MEMETERIA by Thomas May

Music & the Arts

Seattle Opera Announces Its 2021-22 Season

Seattle Opera has announced its return to live, in-person performances on 16 October, when it launches its 2021-22 season.

The lineup includes La bohèmeThe Marriage of Figaro, Orpheus and Eurydice, and Blue. In addition to the mainstage productions, tenor Lawrence Brownlee will give a recital on 29 April 2022 at McCaw Hall with pianist John Keene.

General Director Christina Scheppelmann: ““The theater, where music, storytelling, lights, performers, and audiences meet, is a space of magic and impact. This past year has been difficult and challenging on so many levels. As we process all that we’ve been through, we can come here to enjoy ourselves. We can rediscover the positive moment and outlook we are seeking. Through opera, we can reconnect with our deepest emotions and our shared humanity.” 

Production info:

This season begins with a long-awaited La bohème (Oct. 16–30, 2021, at McCaw Hall) featuring Seattle Opera favorites, debuts, and artists who had been scheduled to sing in the cancelled 2020 bohème. Performers include Ginger Costa-Jackson (Carmen ‘19, Cinderella ‘19), John Moore (Eugene Onegin ‘20, The (R)evolution of Steve Jobs ‘19), Brandie Sutton (Porgy and Bess ‘18), Michael ChioldiTheo HoffmanBarry JohnsonYosep KangFederico De MichelisAshraf SewailamTalise TrevigneEugene Villanueva, and Kang Wang. An audience favorite for more than a century, this tale of young Bohemians who dedicate their lives to art and love is told through Giacomo Puccini’s lush, romantic score. For the full cast and creative team list—and to purchase tickets—go to seattleopera.org/boheme.  

Christoph Willibald Gluck’s Orpheus and Eurydice (Jan. 12–30, 2022, at Tagney Jones Hall, The Opera Center) will blur the line between fantasy and reality. Set in the company’s intimate glass-box theater, audiences will have a front-row seat to the action as Orpheus descends into the underworld to rescue his beloved wife Eurydice. Chía Patiño, former head of Ecuador’s National Theatre, creates an all-new production with three principal singers and a small orchestra. Returning artists include Stephen Stubbs, a Grammy-winning conductor and respected authority on early music, plus Sharleen Joynt, whose recent performance as The Controller in Flight was praisedby Bachtrack: “We know we’re in for an acting treat when we see Joynt’s impeccably turned-out Controller … we see her arched eyebrows and penetrating stare in close-up as she delivers stratospheric coloratura.” Two countertenors make their debuts: Christopher Ainslie “A Rockstar of Baroque Opera” (New York Times) and Key’mon W. Murrah, an artist with “unreal,” “expressive,” and “effulgent vocal acrobatics” (Schmopera). Full production details and ticket information is available at seattleopera.org/orpheus.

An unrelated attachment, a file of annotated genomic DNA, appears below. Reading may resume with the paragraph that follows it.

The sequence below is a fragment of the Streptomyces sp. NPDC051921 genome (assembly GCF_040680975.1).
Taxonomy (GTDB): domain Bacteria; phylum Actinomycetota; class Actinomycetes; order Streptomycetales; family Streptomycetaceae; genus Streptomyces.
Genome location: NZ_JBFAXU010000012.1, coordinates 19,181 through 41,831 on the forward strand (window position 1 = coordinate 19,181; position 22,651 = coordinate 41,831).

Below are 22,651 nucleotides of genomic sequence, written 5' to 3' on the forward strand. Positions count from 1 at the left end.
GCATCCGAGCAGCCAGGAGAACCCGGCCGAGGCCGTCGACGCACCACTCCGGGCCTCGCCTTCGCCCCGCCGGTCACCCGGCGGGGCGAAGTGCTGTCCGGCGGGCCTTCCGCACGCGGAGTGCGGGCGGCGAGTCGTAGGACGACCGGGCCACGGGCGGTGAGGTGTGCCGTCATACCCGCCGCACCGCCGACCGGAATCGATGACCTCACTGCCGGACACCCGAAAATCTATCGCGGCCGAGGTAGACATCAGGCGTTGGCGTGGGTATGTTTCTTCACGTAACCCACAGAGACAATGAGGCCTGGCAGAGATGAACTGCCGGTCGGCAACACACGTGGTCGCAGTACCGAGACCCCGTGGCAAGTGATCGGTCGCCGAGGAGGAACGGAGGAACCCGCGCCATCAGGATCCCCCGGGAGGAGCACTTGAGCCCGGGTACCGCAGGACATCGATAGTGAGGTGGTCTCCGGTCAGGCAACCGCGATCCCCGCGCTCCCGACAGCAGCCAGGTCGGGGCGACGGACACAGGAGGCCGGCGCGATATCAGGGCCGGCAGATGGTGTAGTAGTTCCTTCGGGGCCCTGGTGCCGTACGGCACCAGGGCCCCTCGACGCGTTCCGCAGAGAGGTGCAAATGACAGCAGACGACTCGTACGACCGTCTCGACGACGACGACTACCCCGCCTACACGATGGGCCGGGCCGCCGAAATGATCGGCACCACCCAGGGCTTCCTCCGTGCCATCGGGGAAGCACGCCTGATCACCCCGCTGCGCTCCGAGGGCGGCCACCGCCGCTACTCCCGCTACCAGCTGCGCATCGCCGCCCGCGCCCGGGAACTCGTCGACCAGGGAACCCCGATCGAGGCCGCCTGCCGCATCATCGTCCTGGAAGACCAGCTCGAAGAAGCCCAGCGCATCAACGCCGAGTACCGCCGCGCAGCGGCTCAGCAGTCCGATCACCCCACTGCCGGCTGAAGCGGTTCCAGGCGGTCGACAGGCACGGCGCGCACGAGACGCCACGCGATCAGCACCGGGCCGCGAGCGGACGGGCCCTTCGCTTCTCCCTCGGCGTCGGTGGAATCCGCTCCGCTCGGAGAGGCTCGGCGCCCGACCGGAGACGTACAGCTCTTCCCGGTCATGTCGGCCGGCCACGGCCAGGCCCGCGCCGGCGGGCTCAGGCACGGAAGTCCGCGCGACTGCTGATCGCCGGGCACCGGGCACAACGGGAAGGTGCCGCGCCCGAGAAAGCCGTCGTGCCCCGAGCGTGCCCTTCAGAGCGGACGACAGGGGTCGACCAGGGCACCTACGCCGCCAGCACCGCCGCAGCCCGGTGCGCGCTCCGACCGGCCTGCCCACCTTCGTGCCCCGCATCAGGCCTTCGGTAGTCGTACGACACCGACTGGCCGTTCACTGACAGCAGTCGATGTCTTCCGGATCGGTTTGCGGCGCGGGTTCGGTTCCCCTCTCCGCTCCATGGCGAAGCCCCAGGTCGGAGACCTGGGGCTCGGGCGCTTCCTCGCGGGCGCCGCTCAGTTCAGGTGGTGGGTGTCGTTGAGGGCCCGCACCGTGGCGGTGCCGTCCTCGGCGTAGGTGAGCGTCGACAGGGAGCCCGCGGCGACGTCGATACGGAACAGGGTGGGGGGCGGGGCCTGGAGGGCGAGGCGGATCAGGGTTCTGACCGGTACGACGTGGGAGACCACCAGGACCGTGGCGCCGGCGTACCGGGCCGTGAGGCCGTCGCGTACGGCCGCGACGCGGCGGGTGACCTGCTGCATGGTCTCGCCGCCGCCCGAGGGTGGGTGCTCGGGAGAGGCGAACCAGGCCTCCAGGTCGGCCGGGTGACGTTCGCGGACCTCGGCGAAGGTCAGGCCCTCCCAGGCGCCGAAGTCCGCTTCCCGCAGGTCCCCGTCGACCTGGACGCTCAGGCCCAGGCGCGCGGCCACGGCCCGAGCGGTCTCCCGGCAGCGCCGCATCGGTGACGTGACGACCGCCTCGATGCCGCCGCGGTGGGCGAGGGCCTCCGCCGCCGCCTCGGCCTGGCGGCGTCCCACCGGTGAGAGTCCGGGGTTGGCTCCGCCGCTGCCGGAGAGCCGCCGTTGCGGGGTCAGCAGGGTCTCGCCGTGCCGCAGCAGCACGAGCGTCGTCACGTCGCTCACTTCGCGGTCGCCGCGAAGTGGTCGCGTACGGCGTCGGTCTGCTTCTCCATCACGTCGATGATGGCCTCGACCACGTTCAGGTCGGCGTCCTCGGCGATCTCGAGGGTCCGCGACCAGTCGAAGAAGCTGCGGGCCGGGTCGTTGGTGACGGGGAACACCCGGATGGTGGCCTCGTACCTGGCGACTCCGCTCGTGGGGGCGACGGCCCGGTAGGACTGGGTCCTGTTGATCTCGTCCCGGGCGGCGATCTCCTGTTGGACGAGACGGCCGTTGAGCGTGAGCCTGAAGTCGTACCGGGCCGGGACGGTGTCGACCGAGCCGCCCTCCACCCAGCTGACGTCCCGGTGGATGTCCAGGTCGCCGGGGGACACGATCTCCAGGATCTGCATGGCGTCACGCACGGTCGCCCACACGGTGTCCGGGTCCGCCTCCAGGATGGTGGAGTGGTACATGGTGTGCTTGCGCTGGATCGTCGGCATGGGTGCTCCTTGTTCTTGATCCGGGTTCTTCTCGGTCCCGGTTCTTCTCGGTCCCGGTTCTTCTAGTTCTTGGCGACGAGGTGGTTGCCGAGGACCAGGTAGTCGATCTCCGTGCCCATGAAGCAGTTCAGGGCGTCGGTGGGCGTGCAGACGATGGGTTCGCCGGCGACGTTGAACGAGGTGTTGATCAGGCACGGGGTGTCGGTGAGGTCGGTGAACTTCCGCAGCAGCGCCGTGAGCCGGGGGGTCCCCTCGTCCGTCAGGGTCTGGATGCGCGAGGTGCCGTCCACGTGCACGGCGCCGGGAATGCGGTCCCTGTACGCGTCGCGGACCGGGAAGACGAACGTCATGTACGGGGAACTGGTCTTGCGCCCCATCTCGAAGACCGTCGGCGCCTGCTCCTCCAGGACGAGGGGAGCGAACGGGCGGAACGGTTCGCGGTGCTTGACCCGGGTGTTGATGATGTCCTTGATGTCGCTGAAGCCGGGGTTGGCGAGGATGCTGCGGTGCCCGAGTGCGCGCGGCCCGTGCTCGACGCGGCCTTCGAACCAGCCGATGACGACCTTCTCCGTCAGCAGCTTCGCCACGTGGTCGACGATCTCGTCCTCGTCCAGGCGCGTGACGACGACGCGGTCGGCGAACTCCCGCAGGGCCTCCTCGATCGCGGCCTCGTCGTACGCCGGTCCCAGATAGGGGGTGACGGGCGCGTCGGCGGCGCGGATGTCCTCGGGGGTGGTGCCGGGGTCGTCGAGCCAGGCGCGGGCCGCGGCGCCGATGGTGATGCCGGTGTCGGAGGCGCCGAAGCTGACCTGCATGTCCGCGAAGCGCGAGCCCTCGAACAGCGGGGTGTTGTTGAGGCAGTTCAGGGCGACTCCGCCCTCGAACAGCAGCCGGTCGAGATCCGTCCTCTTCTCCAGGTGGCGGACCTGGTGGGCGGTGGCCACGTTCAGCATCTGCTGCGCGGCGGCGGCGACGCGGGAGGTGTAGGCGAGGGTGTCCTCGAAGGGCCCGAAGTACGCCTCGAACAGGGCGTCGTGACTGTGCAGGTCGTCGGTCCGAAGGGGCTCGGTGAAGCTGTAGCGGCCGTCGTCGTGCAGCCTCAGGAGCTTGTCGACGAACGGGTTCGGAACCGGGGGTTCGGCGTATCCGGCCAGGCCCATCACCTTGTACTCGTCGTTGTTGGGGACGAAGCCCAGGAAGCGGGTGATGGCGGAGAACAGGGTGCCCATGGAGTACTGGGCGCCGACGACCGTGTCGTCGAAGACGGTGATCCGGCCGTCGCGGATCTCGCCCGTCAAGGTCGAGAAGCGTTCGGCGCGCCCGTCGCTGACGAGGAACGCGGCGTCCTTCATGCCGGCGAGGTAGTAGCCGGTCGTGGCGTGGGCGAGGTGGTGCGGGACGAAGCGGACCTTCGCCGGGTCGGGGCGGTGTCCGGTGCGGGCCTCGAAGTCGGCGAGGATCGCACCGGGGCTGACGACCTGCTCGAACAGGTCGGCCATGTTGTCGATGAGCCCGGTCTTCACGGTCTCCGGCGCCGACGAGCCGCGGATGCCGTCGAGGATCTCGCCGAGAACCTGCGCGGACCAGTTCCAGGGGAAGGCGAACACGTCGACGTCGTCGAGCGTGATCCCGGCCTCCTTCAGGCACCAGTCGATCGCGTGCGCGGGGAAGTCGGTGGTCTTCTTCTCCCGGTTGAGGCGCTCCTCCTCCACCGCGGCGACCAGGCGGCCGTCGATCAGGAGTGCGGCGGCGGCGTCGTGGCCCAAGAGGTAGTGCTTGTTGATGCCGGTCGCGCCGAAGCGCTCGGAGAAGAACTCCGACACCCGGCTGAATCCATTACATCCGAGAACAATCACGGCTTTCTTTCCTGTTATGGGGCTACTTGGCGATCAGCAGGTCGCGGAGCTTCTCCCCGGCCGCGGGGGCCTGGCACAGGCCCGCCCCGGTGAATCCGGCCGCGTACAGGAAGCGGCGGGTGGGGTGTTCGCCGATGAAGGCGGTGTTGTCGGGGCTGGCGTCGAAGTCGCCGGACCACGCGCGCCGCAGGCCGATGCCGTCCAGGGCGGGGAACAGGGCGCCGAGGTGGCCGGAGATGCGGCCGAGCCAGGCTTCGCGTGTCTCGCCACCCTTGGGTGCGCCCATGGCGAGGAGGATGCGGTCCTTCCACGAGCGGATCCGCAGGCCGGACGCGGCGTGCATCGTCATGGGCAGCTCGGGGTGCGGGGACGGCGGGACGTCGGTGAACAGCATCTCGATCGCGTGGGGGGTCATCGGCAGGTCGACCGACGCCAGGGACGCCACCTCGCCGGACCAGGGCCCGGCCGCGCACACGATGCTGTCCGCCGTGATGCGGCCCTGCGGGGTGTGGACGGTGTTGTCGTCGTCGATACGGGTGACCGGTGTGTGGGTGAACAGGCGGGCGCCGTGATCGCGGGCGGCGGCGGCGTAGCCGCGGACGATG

The season continues in February with Blue, (Feb. 26 – March 12, 2022, in McCaw Hall) the 2020 winner of Best New Opera by the Music Critics Association of North America. This portrait of contemporary African American life is the creation of librettist Tazewell Thompson (five NAACP Awards, plus two Emmy nominations) and composer Jeanine Tesori (Tony-winner known for Fun Home). A story of love, loss, church, and sisterhood, Blue depictsa young couple celebrating the joy of family with the birth of their son. Later they lean on close-knit community in the wake of their son’s death at the hands of a police officer.

”Unfortunately, the themes in Blue have no expiration date,” wrote Thompson in The New York Times. “I add my voice to those of the characters singing in the opera, and to those of the real families suffering great losses. Our eyes will never be free of tears.” 

The opera will include three cast members from the original, 2019 Glimmerglass festival production: Seattle Opera veterans Gordon Hawkins (Aida ’18, Nabucco ‘15) and Kenneth Kellogg (Don Giovanni ‘21), plus mezzo-soprano Briana Hunter in her company debut. Seattle Opera will center the voices of its Black American community partners to guide conversations surrounding the work. More information is available at seattleopera.org/blue.